The Puuc Route, or Ruta Puuc, is a collection of Mayan ruins sites about halfway between the cities of Merida and Campeche in the Yucatan Peninsula. On this route are Mayan sites, the caves of Loltún, cenotes, and Mayan villages and cities. The route is named for the Puuc hills in which it is located, and also for the architectural style of the area. The sites include Uxmal, Kabah, Sayil, X-Lapak and Labna.
The easiest method of exploring the Ruta Puuc is to take one of the many tours out of Merida, Campeche or even Cancun. It is also possible to rent a car and use a map to find your way around or take a public bus tour out of Merida. The route can start either at the caves or at Uxmal, and you then travel down the route to see the five sites in succession. It is possible to do this as a day trip providing you start early, make good time, and don’t stay more than an hour at each location. There are numerous hotels in the area for those who which to stay longer.
Uxmal, a World Heritage Site, is the prime example of Puuc architecture and the home of many monumental and beautiful structures. (Please see the section on Uxmal elsewhere in this website.) It is the largest and most impressive of the sites on the Ruta Puuc. It has a tourist center with shops, restaurants and rest rooms. Open 365 days a year from 8 a.m. to 5 p.m. with a $10 entrance fee. Evening light and sound show.
Kabah, to the south of Uxmal, is the second largest ruin of the Puuc region, and a Yucatán state park. It is connected to Uxmal by a 18 km long sacbe, a raised pedestrian causeway 5 meters wide with monumental arches at each end. Kabah is famous for its ornate Temple to Chaac, the Rain God of the Maya, whose facade is covered with repetitious masks of Chaac. The site also has a number of other palaces, low stone buildings, and step-pyramid temples.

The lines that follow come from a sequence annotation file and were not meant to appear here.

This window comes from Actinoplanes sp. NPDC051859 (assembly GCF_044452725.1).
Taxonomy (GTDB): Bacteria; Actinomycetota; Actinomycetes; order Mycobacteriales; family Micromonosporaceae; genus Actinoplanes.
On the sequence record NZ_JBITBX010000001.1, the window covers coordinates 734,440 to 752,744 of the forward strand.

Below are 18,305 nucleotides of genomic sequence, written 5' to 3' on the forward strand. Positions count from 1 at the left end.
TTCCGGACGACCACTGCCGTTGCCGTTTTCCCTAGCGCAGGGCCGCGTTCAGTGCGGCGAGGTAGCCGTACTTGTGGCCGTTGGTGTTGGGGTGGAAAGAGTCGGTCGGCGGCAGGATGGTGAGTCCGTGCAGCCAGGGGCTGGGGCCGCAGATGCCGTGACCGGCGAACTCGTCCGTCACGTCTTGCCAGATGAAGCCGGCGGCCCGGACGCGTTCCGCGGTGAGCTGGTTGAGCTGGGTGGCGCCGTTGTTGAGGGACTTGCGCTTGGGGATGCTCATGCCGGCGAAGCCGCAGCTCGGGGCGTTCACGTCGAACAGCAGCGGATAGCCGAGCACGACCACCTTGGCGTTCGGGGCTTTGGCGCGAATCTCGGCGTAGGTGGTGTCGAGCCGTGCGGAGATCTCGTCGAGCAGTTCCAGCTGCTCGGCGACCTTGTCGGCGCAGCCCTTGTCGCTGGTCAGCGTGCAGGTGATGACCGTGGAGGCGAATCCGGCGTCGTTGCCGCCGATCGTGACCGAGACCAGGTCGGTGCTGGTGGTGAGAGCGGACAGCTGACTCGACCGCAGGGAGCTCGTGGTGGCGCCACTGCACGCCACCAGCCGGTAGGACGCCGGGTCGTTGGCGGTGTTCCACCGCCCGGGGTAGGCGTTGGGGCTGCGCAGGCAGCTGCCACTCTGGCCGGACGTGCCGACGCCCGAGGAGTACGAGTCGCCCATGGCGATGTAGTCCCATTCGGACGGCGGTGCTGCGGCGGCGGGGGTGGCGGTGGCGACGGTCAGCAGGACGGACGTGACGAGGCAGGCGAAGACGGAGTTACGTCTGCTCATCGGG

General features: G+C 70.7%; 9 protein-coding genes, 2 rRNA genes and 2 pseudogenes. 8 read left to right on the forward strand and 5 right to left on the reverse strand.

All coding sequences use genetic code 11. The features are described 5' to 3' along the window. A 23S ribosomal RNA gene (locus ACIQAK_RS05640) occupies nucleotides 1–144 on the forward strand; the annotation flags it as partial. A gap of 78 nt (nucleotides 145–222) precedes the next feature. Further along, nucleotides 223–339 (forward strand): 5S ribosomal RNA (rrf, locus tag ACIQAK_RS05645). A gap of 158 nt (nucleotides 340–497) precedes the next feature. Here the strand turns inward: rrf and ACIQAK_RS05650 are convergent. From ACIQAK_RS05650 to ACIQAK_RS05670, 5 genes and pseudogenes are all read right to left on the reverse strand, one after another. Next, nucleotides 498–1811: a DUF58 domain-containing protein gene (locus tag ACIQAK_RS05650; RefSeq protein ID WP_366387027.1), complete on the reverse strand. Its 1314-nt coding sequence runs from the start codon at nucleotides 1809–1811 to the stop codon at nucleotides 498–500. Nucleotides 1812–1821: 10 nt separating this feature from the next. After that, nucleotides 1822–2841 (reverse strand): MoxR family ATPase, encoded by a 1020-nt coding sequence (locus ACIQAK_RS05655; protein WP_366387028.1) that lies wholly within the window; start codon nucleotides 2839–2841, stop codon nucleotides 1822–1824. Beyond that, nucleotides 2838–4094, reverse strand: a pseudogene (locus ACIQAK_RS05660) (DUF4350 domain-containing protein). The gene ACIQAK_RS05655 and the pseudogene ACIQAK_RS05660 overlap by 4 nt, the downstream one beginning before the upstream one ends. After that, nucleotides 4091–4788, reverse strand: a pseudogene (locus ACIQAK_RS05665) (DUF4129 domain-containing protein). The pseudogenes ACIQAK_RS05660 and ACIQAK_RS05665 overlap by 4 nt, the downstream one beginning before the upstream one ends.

The area was populated by the mid 3rd century BC, but most of the architecture was built between the 7th century and the 11th century. Kabah was abandoned for several centuries before the Spanish arrived in America.
Further south of Kabah is the park of Sayil, which was home to between 5,000 and 10,000 people beginning about 800 AD. It reached its peak population and a size of three and a half square kilometers a hundred years later, but was abandoned about 1000 AD. It was rediscovered and brought to the world’s attention in the 1800s.
The site is laid out along a sacbe, or causeway, running from north to south. The Great Palace stands at the northern end of the causeway and is the largest and most well known building at Sayil with an 85-meter-long facade built upon a two-terraced platform. The palace contains 90 bedrooms for some 350 people. Further down this causeway is another complex of structures including El Mirador., a temple pyramid. Other major groups containing a ball court and several palaces are spread out along this causeway system.
Continuing down the Ruta Puuc you will come to X-Lapak, a small site located between Sayil and Labná. It is a site of some 14 mounds, a nine room palace with decorated facades, and three somewhat restored pyramids. This site is less developed and more like the ruins as they were before rediscovery, but still well-preserved. The buildings are typical of this Puuc style with highly decorated upper portions of the buildings that extend above the ceiling height. Entrance is free.
Labna was incorporated with Uxmal as a UNESCO World Heritage Site in 1996. The comparatively small site was once home to about 2,000 people, and now has four restored buildings. These include a large two-story palace which is about 400 feet long, and an elaborately decorated gateway arch. The well-known and well-photographed arch is about 40 feet wide and 20 feet high, and its bas relief carvings are typical of the highly ornamented Puuc style. Next to this gateway stands “El Mirador”, a pyramid-like structure surmounted by a temple. Also on the site is the Temple of the Columns. The site was built in the Late and Terminal Classic era. A date corresponding to AD 862 is inscribed in the palace. The site is open to visitors for a small entrance fee.
To end the trip continue to the Loltún Caves. Or, you can begin your trip here and continue in reverse order of this list. Access to the caves is by tour only, and they start at 9:30 am, 11:00 am, 12:00 noon, 2:00 pm, 3:00 pm and 4:00 pm. There is a small entrance fee.